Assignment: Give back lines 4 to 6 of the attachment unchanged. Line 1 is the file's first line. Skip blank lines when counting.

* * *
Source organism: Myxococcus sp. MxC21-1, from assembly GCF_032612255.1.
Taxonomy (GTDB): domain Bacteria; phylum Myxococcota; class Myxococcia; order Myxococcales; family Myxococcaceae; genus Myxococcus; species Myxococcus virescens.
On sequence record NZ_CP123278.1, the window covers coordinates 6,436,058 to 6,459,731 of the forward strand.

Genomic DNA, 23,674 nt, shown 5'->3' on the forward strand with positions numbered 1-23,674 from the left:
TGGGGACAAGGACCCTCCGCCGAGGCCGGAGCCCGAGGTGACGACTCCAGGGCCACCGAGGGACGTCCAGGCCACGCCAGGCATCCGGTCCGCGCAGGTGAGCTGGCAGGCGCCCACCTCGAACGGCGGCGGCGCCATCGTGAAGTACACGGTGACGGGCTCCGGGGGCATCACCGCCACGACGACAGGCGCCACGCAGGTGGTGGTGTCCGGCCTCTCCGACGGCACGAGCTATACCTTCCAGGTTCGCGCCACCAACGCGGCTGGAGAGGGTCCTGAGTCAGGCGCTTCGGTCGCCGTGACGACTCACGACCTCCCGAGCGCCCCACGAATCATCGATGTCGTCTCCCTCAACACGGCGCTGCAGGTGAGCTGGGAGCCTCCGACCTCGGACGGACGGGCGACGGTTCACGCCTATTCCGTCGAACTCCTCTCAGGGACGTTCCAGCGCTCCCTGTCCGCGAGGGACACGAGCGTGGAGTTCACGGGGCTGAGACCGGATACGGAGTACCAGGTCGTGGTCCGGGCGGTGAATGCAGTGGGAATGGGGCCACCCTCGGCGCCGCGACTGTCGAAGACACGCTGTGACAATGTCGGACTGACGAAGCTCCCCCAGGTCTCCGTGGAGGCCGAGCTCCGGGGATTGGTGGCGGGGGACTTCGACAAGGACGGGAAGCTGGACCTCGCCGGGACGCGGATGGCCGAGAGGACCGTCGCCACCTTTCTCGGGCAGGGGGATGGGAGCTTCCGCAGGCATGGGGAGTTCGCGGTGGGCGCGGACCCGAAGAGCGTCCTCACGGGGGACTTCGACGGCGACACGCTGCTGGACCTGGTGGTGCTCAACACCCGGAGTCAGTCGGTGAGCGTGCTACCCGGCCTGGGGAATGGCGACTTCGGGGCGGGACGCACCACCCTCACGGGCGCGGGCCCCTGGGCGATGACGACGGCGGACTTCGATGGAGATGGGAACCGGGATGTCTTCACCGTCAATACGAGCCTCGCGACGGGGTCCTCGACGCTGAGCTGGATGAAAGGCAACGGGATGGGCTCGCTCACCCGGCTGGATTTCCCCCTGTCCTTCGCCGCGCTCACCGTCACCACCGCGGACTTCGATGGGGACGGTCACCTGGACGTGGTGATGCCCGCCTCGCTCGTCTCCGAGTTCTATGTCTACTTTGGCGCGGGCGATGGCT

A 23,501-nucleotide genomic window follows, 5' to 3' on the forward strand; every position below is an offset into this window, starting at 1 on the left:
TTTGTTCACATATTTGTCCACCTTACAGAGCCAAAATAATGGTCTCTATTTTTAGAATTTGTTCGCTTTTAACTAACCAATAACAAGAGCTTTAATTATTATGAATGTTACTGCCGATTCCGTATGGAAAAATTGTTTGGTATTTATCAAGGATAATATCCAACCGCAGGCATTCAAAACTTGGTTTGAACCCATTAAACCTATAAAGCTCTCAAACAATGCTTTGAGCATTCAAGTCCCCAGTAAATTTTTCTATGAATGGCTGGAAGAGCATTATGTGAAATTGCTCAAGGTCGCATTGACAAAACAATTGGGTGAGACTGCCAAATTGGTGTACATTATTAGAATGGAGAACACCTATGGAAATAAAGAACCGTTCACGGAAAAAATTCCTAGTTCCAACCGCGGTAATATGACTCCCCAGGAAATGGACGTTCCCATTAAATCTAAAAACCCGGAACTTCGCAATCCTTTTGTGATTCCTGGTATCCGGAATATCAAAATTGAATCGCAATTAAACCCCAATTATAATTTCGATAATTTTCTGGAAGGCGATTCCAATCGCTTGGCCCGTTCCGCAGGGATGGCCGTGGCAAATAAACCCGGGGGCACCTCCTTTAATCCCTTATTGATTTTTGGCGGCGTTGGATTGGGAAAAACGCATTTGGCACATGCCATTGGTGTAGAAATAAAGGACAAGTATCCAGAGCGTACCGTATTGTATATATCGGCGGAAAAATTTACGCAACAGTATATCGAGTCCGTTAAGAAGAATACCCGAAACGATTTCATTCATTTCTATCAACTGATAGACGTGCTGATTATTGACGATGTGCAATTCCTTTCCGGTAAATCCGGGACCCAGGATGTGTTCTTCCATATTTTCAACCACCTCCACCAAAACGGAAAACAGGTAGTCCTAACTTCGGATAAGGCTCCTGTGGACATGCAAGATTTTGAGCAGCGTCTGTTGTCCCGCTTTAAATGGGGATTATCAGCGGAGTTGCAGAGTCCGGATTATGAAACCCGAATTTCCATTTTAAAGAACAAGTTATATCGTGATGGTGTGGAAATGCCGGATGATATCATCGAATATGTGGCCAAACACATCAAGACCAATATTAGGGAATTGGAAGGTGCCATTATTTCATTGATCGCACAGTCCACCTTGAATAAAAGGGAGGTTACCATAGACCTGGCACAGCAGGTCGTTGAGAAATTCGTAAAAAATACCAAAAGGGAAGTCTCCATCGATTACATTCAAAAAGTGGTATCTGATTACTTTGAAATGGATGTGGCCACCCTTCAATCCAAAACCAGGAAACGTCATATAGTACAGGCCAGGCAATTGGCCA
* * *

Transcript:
Genomic DNA, 23,674 nt, shown 5'->3' on the forward strand with positions numbered 1-23,674 from the left:
TGGGGACAAGGACCCTCCGCCGAGGCCGGAGCCCGAGGTGACGACTCCAGGGCCACCGAGGGACGTCCAGGCCACGCCAGGCATCCGGTCCGCGCAGGTGAGCTGGCAGGCGCCCACCTCGAACGGCGGCGGCGCCATCGTGAAGTACACGGTGACGGGCTCCGGGGGCATCACCGCCACGACGACAGGCGCCACGCAGGTGGTGGTGTCCGGCCTCTCCGACGGCACGAGCTATACCTTCCAGGTTCGCGCCACCAACGCGGCTGGAGAGGGTCCTGAGTCAGGCGCTTCGGTCGCCGTGACGACTCACGACCTCCCGAGCGCCCCACGAATCATCGATGTCGTCTCCCTCAACACGGCGCTGCAGGTGAGCTGGGAGCCTCCGACCTCGGACGGACGGGCGACGGTTCACGCCTATTCCGTCGAACTCCTCTCAGGGACGTTCCAGCGCTCCCTGTCCGCGAGGGACACGAGCGTGGAGTTCACGGGGCTGAGACCGGATACGGAGTACCAGGTCGTGGTCCGGGCGGTGAATGCAGTGGGAATGGGGCCACCCTCGGCGCCGCGACTGTCGAAGACACGCTGTGACAATGTCGGACTGACGAAGCTCCCCCAGGTCTCCGTGGAGGCCGAGCTCCGGGGATTGGTGGCGGGGGACTTCGACAAGGACGGGAAGCTGGACCTCGCCGGGACGCGGATGGCCGAGAGGACCGTCGCCACCTTTCTCGGGCAGGGGGATGGGAGCTTCCGCAGGCATGGGGAGTTCGCGGTGGGCGCGGACCCGAAGAGCGTCCTCACGGGGGACTTCGACGGCGACACGCTGCTGGACCTGGTGGTGCTCAACACCCGGAGTCAGTCGGTGAGCGTGCTACCCGGCCTGGGGAATGGCGACTTCGGGGCGGGACGCACCACCCTCACGGGCGCGGGCCCCTGGGCGATGACGACGGCGGACTTCGATGGAGATGGGAACCGGGATGTCTTCACCGTCAATACGAGCCTCGCGACGGGGTCCTCGACGCTGAGCTGGATGAAAGGCAACGGGATGGGCTCGCTCACCCGGCTGGATTTCCCCCTGTCCTTCGCCGCGCTCACCGTCACCACCGCGGACTTCGATGGGGACGGTCACCTGGACGTGGTGATGCCCGCCTCGCTCGTCTCCGAGTTCTATGTCTACTTTGGCGCGGGCGATGGCT

A 23,501-nucleotide genomic window follows, 5' to 3' on the forward strand; every position below is an offset into this window, starting at 1 on the left: